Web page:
Volume XV | Issue 2 | Fall 2015
“I am optimistic because our country has successfully addressed problems like this before,” says author and social scientist Robert Putnam. “Worrying about other people’s kids is really a form of enlightened self interest.” Photo: Martha Stewart/Harvard Kennedy School

'they are on their own'

The widening gap between well-off and poor children

Here’s the good news: Upper middle class youth are doing better than ever before. Community activities are up. Shared family time is increasing. College attendance rates are holding steady.

segregated along social class lines

“Those are my grandchildren, and it’s wonderful,” renowned social scientist Robert Putnam told an Oregon audience recently. “But it’s dangerous for society. We are rapidly becoming segregated along social class lines and that has powerful implications for future society.”

While opportunities are steadily increasing for the upper middle class, exactly the opposite is happening on the other end of the scale. And that is the bad news, and it’s very bad. 

“Poor kids in America are increasingly on their own and alone. They have less connection with schools, churches, Scouts and the community; they are on their own, and they know it. Many are unbelievably cynical,” Putnam said.

Putnam was speaking in Portland at an event co-sponsored by The Ford Family Foundation’s Back Fence Speaker Series. The talk was simultaneously broadcast to a Roseburg audience of about 30 gathered in the Foundation’s conference center in Roseburg. 

Putnam is the author of 14 books, including the well-known Bowling Alone and, most recently, Our Kids: The American Dream in Crisis

“Air bags inflate when affluent kids make mistakes,” Putnam says. “For poor kids, it’s one strike and you’re out.”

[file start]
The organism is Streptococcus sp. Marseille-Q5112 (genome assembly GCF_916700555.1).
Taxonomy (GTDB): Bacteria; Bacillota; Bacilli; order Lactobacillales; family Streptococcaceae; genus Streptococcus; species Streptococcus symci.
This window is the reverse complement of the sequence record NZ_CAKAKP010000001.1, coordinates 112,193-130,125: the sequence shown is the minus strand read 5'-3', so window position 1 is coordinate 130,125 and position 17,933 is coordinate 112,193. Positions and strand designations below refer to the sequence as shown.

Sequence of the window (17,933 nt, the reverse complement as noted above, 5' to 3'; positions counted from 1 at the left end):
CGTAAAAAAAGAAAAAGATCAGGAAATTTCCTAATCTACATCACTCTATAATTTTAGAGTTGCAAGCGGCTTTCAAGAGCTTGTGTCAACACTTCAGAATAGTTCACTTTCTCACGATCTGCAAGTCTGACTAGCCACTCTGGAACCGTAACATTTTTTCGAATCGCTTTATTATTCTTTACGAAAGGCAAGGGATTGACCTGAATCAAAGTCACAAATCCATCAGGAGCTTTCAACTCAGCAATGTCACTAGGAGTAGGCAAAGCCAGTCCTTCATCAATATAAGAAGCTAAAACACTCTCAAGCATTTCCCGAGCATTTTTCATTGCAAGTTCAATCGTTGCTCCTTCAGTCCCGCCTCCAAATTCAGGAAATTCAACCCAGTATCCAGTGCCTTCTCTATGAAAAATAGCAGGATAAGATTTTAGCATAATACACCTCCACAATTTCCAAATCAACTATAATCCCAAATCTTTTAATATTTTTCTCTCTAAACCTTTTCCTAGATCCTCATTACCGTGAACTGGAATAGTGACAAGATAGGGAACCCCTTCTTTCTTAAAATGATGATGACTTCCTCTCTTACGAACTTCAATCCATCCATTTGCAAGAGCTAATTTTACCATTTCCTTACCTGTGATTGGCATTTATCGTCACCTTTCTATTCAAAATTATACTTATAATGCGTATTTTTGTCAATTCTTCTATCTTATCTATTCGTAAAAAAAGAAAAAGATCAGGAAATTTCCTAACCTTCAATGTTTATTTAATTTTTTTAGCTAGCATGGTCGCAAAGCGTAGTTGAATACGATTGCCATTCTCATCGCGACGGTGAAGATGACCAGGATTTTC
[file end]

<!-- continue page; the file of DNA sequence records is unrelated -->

It didn’t used to be like that. In the 1950s and 60s, when Putnam was growing up, the middle class was expanding. Moreover, there were a lot of community members who could step in when kids needed support — coaches, church leaders, Scoutmasters. Many of those institutions have vanished for these kids, with pay-for-play sports becoming more popular, and with church attendance (formerly a strong support) taking a precipitous dive. 

Everyone’s problem

Why should we worry about kids on the downside track? Because ignoring the problem puts our entire society at risk. The lifetime cost of caring for neglected children runs into the trillions, Putnam says, in criminal justice system, health care and welfare costs.

And, maybe most important, ignoring the problem costs us missed opportunity. “The most distressing paragraph in my book looks at college completion,” Putnam says. “There are a lot of smart kids who don’t get a college degree, and the rest of us are forgoing the contributions they could have made. We are, as a society, worse off because we are not using all the smart kids.”

It’s time for things to change. Putnam predicts that the growing schism between rich and poor will become the most important issue of 2016, and even with all the bad news floating around, he’s hopeful.

“I am optimistic because our country has successfully addressed problems like this before,” he says pointing to societal changes that were undertaken during the Progressive era (1890s to 1920s), including the establishment of public schools and child labor laws. “Worrying about other people’s kids is really a form of enlightened self interest.”

He believes that a good place to start is with considering the cost of the burgeoning movement toward pay-to-play extracurricular activities. These activities — sports, music, art — are where students learn the soft skills they need to succeed, and they are also a critical source of mentors. 

“It’s just wrong to charge kids for activities that were invented so they could get the skills to take part in the economy,” Putnam said to thunderous applause from the audience. 

“And it’s cutting kids off from exactly what they need: mentors.”

Community-led efforts

Putnam expects the solution to come from community-led efforts. “I am very hopeful. I know how much civic intelligence and goodwill there are in our cities,” he says, “and I think there are enough communities in America who could get engaged with this problem and be creative.”

The concept struck a chord with the Roseburg audience. “It’s our personal responsibility, whether it’s in Roseburg, in Douglas County or in this room. It needs to look different, and it won’t until we do something at the local level,” said a community member in the discussion following Putnam’s talk. “You can’t look to leadership; we need to look to ourselves.”  


Both Bowling Alone and Our Kids are available for free to residents of Oregon and Siskiyou County, Calif., through Select Books.
Return to Issue Index
Share this: